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  1. #1
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    dead battery pack q

    Hi,

    My cheap Amazon light stopped working, so I dug into the bundle of 4 cells--there's 5+ volts going into a circuit board, 0 volts coming out. What is that board's function? Is it essential? It's stealing all my voltses...

  2. #2
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    You need the little circuit board - bad things will happen if you connect the battery pack directly to the LEDs. The function of the circuit is to convert the voltage of the battery into a nicely regulated constant current for the LEDs, as LEDs are current controlled devices and their light output is pretty much a linear function of their current. Put too much voltage across them and they'll draw way too much current, either damaging the LEDs (if you're lucky) and/or overheating the battery pack (not good with lithium). In theory LEDs could be controlled with a regulated constant voltage but it's not easy to do as a small change in voltage leads to a big change in current/brightness and there's a temperature coefficient to the LED voltage-to-brightness relationship that needs to be accounted for.

    Phile, check for loose wires, a dodgy switch or bad solder joints on the components as those would be the most likely faults. Charred components are also a bad sign, although some can become a little heat-discoloured with no ill effects.
    M¦dgemagnet

  3. #3
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    Huh, I get voltage with one test lead upstream of the board and one test lead downstream--and can get that same voltage on either of the downstream wires (pos/neg), trying one at a time. Then I broke the board's connection to the middle of the pack, but left it connected to the battery pos and neg, and both downstream wires then had voltage. The back of the board looks fine. Can the board be replaced with an off-the-shelf part? I assume running the light without the circuit is a fire risk?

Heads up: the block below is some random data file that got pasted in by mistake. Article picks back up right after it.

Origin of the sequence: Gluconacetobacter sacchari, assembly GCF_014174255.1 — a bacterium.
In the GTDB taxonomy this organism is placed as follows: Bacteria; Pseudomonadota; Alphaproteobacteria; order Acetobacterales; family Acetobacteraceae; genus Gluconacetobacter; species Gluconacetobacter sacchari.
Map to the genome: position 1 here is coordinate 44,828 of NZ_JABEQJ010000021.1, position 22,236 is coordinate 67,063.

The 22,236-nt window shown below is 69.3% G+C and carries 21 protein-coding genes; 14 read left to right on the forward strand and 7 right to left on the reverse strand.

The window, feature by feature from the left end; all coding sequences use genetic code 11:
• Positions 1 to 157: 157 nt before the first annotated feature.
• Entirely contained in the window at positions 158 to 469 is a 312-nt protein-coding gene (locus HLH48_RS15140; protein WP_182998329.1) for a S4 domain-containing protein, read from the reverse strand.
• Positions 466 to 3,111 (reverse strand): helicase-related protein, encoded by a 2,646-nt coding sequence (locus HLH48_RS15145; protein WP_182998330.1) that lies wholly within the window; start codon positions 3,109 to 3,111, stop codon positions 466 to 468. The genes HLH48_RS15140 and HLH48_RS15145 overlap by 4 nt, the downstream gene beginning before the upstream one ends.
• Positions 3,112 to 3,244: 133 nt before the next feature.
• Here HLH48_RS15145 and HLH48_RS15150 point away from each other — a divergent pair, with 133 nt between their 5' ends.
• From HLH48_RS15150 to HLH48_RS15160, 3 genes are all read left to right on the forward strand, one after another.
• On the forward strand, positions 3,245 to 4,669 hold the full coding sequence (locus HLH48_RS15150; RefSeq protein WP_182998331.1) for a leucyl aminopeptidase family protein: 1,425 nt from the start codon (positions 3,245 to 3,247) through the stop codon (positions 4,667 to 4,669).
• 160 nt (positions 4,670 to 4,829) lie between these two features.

dead battery pack q-board.jpg

  4. #4
    Drinkin' the 29er KoolAid
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    Grassington was confusing an LED driver with the protection board in your battery pack. They perform completely different functions.

    The protection board is important for the longevity and safety of lithium ion batteries. It prevents them from being over charged and over discharged, both of which are bad for the batteries and can lead to potentially dangerous failures such as cells venting/exploding violently!

    You mention there is 5 volts going in, but nothing coming out. If it really is 5 volts then the cells are pretty much completely discharged and the protection board is doing its job by not letting power continue to flow and further discharging the batteries.

    If you think you need a replacement protection board you can get it from places like eBay but you need to get the correct one the battery configuration. From looking at that photo it appears to be the typical 2S 7.4v variety. Something like this should work as a replacement: 2S Li-ion Lithium Battery 3.7v 18650 Charger BMS Protection Board 5A 7.4V 8.4V | eBay